Your class can view a slide show including photographs of various human, natural, and capital resources found in the United States. They work in groups to sort pictures into 3 categories, and then complete a related Venn diagram.
Young scholars develop critical thinking and awareness about the complexity of natural resource use, wealth distribution, population densities, poverty, and the environment. They think about people living in different parts of the world and about the varying effects of population vs. consumption in rich and poor countries.
Through a PowerPoint presentation and the embedded animation and video, earth science enthusiasts find out about the moisture in the soil beneath our feet. In the animation, follow a water molecule on its path through the water cycle. As part of the lesson, learners gather into groups to use thermometers and moisture meters to take measurements. Make sure to check out the publisher's lessons on water in the atmosphere, biosphere, and hydrosphere as well!
Bingo isn't just a silly game, it's a great way to practice all types of skills. After reviewing that the earth is composed of natural resources, what those natural resources are, and sustainability, the class plays a game of bingo. The game focuses on categorizing and identifying various objects to determine what type of natural resource they are. The wrap-up discussion prompts could easily be used as writing prompts instead.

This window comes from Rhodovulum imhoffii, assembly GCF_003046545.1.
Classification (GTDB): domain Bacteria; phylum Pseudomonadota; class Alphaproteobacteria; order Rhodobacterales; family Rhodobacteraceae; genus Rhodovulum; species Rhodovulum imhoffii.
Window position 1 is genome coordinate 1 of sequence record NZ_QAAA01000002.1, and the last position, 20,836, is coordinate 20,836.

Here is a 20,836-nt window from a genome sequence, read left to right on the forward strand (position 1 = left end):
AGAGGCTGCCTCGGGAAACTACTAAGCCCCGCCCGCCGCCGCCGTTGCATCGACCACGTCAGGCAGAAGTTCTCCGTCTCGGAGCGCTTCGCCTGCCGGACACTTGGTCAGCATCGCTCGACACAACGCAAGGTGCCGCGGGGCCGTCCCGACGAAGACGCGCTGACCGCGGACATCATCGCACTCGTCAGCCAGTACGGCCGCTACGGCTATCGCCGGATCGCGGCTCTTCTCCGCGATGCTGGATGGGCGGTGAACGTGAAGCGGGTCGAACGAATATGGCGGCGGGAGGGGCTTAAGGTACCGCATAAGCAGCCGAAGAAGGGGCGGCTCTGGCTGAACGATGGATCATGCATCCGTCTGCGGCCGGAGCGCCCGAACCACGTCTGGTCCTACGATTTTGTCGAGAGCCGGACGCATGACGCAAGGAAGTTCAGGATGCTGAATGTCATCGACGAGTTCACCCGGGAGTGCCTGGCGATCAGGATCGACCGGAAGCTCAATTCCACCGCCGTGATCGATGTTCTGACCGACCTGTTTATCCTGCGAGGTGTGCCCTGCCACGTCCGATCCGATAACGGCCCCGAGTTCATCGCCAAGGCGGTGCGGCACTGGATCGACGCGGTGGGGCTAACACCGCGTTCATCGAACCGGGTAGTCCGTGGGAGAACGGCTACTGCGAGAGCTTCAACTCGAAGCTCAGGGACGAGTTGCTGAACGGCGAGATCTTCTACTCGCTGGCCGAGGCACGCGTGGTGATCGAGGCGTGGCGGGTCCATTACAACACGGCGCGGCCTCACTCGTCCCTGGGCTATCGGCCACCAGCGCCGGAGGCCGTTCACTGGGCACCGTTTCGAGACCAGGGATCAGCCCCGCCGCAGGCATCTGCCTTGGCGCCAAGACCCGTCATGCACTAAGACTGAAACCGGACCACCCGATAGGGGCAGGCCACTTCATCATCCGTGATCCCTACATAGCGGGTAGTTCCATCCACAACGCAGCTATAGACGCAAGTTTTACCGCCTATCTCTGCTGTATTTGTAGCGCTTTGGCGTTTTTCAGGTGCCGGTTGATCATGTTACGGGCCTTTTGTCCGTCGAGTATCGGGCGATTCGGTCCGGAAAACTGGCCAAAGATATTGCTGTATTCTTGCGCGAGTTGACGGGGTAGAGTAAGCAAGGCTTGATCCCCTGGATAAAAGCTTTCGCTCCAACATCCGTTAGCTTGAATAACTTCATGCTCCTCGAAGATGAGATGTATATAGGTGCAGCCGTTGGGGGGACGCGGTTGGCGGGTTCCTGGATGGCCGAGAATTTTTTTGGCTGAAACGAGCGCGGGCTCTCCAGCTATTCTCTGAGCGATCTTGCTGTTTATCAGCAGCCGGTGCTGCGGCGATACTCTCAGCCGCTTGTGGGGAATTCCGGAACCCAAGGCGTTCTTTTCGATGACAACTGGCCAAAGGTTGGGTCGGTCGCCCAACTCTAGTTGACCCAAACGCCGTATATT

Students study the different soil types and describe the different soils in various environments. In this soil lesson students walk to a reserve and discuss what they saw.
Fourth graders explore the environment by experimenting with candy. In this soil layer lesson, 4th graders examine and describe the three layers of soil and factors that can degrade their quality. Students utilize cocoa puffs, marshmallows, M&M's and gummy worms to create a model of Earth's soil which they explain on a worksheet after.
Young scholars are introduced to the water cycle and water movement in soil. For this water cycle lesson, students explore how water moves through the water cycle and discuss water sources, natural reservoirs, soil infiltration rates and contaminantion. Through a teacher demonstration young scholars observe the water infiltration rate of two different types of soil.
Students discuss soil understanding that is is often overlooked as a natural resource. In this science lesson plan, students recognize that we depend on it for energy in the form of foods. Students experiment with six boxes of soil to help in comparing the rates and amounts of erosion.
Students collect weed seeds from three varieties of weeds (knapweed, thistle, or toadflax, for example they may choose others in addition to the spotted knapweed.) They sterilize soil for thirty containers, plant seeds in sterile soil, and mix vinegar with distilled water and label the container (25 mL vinegar and add distilled water to the 1,000 mL mark so the total volume equals 1,000 mL or 1 L).